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Wednesday, 30 July 2014 14:31

Folkmoot festival inspires Waynesville leaders to restore town funding

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After oscillating on how much money to give Folkmoot USA during annual budget machinations last month, Waynesville town leaders have revisited the issue and upwardly revised their contribution.

Folkmoot historically got $10,000 to help with its general operating costs. But town leaders initially decided to cut that funding — in exchange for a $25,000 grant toward Folkmoot’s goal of transforming its headquarters at the old Hazelwood Elementary School to a year-round community center.

But last week, the town board reversed that decision and will now give Folkmoot the standing $10,000 contribution for operating costs regardless of the additional grant funding for the capital campaign.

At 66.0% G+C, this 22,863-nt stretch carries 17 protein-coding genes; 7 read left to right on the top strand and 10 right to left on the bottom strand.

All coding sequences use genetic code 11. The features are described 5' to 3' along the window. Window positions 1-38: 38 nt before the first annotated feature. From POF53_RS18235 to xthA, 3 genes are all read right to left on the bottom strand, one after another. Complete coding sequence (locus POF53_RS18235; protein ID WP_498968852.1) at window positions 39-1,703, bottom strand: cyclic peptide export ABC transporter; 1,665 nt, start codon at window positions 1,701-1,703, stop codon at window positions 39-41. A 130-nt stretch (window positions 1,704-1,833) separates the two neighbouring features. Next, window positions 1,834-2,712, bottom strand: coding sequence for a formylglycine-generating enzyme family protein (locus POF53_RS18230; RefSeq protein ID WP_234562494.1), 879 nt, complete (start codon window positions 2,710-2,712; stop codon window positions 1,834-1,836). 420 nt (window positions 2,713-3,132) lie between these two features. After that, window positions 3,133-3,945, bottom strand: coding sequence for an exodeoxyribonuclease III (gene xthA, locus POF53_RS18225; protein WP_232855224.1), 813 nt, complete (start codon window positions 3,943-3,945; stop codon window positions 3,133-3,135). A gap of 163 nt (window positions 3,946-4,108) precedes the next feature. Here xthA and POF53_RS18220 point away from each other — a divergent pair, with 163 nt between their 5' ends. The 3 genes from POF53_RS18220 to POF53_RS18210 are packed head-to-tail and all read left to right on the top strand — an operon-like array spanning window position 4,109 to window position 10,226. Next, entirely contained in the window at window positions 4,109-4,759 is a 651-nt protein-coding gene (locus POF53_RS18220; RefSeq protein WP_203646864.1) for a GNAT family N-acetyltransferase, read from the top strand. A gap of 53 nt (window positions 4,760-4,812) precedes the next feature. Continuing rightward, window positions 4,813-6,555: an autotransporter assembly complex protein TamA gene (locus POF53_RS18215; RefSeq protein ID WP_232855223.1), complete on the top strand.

Waynesville Mayor Gavin Brown brought it up at the town meeting, saying that he realized in hindsight he was wrong to cut Folkmoot’s funding. 

“I let this one slide,” Brown said. “I realized at the end of the day we need to fund the annual operating expenditure.”

The rest of the town board agreed.

It’s no coincidence that the discussion came in the thick of the international folk dance and music extravaganza, which wrapped up last weekend. Performing troupes from around the globe use Waynesville as their home base while performing throughout the region, and Brown was reminded while taking in Folkmoot shows why it was a valuable thing for the town to support.

As for the town’s capital campaign donation to Folkmoot, it isn’t a shoe-in yet. While the town board has set aside $25,000 for it, only $5,000 will be released initially, said Town Manager Marcy Oneial.

To get the rest, Folkmoot has to come back to the town board with a more formal renovation plan for the old Hazelwood School.

“It is like saying here is your allowance but this trip you want to take to Europe you are going to have to work for that one,” Brown said.

Folkmoot is engaged in a visioning process to transition its signature summer international dance and music festival into a more year-round presence, with the old Hazelwood School being the center.

“They have got to recreate themselves. We need to understand overall what Folkmoot will be going forward,” Brown said.

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